Tag Archives: software

My review of “My Poems”, an Alexa Skill enabling the Amazon Echo user to listen to poetry

This review is of My Poems, an Alexa skill which can be enabled for the Amazon Echo, enabling the user to listen to poems, and “pin” their favourites for future easy access.

Back in 2018, I purchased and reviewed the Amazon Echo (Second Generation), https://kmorrispoet.com/2018/09/25/my-review-of-the-amazon-echo-second-generation/. The Echo is a versatile device controled by voice, enabling the user to do many things, including listen to music, enjoy audio books from audible.com and check the meaning of words/have them spelt. In addition the user can enable various skills, including the free My Poems app, https://www.amazon.co.uk/Opearlo-My-Poems/dp/B071D96QLW.

As mentioned at the start of this review, My Poems enables the user of an Amazon Echo to listen to poems and pin their Favourites for future easy access. In addition its possible to have a poem repeated and to skip through the poems.

I downloaded My Poems yesterday evening (30 October 2019), and I am enjoying using the app. All of the poems are recorded by actors and thus far I have been impressed by the quality of the readings.

Each time the user hears a poem Alexa gives him/her the opportunity to have it “pinned” to “Favourites”, or to hear another poem. I have already pinned a number of poems and have returned to listen back to them.

On the Amazon website it states that users can request that their poem is added to the My Poems. Whilst it is not entirely clear what this means, I suspect that the user can request that a poem composed by them be added to My Poems, rather than it being a means whereby he/she can ask that a poem (not yet included by, say Shakespeare) be added.

My Poems is an enjoyable way of listening to poetry, and I would recommend to anyone who has access to an Amazon Echo to give it a try.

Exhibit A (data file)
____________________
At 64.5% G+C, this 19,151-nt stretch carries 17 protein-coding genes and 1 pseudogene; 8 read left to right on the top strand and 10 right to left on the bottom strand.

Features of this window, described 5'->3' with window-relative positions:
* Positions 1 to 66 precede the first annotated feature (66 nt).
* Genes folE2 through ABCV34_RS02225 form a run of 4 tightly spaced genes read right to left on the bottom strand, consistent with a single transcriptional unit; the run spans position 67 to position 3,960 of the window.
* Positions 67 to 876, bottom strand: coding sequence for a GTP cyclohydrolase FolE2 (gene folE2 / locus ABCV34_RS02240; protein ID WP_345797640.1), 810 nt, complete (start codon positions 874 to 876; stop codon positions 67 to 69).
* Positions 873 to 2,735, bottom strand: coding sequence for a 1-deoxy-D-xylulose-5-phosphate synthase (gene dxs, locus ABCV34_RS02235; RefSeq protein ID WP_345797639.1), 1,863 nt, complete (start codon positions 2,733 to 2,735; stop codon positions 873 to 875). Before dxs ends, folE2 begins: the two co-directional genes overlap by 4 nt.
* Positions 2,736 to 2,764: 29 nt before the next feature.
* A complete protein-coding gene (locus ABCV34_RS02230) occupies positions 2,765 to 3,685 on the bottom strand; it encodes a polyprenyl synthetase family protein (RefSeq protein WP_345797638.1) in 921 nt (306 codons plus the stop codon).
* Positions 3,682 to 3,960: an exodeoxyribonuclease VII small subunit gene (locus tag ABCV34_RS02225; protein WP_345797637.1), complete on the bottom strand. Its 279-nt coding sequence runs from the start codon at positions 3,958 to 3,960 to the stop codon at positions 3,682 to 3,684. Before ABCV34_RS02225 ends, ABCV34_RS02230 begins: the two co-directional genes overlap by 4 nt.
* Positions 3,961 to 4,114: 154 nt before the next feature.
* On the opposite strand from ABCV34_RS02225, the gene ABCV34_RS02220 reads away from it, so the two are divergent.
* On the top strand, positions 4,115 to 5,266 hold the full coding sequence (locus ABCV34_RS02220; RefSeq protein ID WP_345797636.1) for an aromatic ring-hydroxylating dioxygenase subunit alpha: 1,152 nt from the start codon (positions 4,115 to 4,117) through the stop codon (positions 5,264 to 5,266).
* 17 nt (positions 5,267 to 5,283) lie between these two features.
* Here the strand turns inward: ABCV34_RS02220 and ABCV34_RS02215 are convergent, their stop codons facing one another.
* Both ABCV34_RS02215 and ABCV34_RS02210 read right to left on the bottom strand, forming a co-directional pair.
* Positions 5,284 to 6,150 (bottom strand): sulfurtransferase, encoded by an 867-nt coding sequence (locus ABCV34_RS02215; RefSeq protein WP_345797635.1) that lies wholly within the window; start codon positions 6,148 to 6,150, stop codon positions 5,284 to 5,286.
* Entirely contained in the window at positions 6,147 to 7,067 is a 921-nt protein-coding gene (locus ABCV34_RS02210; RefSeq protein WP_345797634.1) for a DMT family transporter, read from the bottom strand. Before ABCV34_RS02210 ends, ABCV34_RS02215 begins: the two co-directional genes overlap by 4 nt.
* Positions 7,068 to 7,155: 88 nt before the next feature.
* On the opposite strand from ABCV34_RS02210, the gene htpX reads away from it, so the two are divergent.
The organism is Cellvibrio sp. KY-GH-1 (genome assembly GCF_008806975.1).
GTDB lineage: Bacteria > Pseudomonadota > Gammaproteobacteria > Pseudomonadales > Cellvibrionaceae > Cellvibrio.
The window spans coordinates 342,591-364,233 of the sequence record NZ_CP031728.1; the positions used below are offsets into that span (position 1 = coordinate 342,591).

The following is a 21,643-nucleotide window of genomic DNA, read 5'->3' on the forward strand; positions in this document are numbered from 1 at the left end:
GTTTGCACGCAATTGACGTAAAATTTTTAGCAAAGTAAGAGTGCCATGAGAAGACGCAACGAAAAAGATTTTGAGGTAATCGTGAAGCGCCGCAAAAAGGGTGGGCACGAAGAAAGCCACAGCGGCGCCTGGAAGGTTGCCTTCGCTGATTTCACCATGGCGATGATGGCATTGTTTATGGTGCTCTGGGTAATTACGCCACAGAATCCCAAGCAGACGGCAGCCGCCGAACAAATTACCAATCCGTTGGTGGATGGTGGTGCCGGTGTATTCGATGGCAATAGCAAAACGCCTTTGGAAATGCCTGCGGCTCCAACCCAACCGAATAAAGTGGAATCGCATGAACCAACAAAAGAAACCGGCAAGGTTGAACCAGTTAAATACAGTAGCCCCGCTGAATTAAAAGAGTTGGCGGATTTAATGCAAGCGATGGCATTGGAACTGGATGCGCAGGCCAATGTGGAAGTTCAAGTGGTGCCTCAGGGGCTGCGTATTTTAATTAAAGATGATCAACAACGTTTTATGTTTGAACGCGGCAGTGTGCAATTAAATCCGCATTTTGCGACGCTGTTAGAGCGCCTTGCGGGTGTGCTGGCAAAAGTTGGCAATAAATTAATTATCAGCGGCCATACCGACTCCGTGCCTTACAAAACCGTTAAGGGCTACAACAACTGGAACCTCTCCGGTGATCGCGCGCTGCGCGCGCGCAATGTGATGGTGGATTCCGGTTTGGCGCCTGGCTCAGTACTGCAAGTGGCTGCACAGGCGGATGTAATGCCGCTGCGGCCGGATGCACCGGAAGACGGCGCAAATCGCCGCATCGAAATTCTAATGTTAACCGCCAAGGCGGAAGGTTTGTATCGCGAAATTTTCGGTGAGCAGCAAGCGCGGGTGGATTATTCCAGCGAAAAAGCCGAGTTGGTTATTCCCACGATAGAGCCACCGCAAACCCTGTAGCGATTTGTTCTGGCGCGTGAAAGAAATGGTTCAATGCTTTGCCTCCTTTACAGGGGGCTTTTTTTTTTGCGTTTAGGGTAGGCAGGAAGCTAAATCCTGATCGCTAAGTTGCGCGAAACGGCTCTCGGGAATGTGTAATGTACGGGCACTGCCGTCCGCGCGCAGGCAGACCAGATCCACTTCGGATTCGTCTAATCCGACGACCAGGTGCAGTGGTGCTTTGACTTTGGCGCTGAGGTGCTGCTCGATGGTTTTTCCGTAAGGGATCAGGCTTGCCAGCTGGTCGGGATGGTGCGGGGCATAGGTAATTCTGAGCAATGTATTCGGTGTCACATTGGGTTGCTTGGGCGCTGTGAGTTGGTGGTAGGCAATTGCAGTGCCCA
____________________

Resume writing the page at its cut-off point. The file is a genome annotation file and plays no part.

Kevin

Link, link, link – Is your site accessible?

I am blind, and use Job Access with Speech (JAWS) software which converts text into speech and braille enabling me to use a Windows computer or laptop, (http://www.freedomscientific.com/products/software/jaws/). One of the problems I face when navigating the web is the lack (on some sites) of clearly labelled sharing buttons. For example I have lost count of the number of occasions on which I have come across something along the following lines:
Link
Link
Link
Link
(with none of the links being labelled). In such a situation (assuming that I wish to share the content in question), I have no option other than to click on each (unlabelled) link/button until I locate Twitter, Facebook or whatever sharing option I wish to utilise.

When faced with the above situation, I sometimes give up and click away from the post (or other content) without sharing.

The vast majority of site owners (where unlabelled buttons exist) would, I am sure not wish to disadvantage people with visual impairments and are (in most cases) unaware that their site is not fully accessible.

With this post can I please request my fellow internet users/readers to check that the sharing buttons are labelled correctly so that a user of screen reading software such as myself can easily use Twitter, Facebook and other sharing facilities. There is much good will out there and (as previously stated) I know that the vast majority of site owners wish to make their site accessible to all users. So, if you could please take some time to check the accessibility of your site that would be greatly appreciated.

Kevin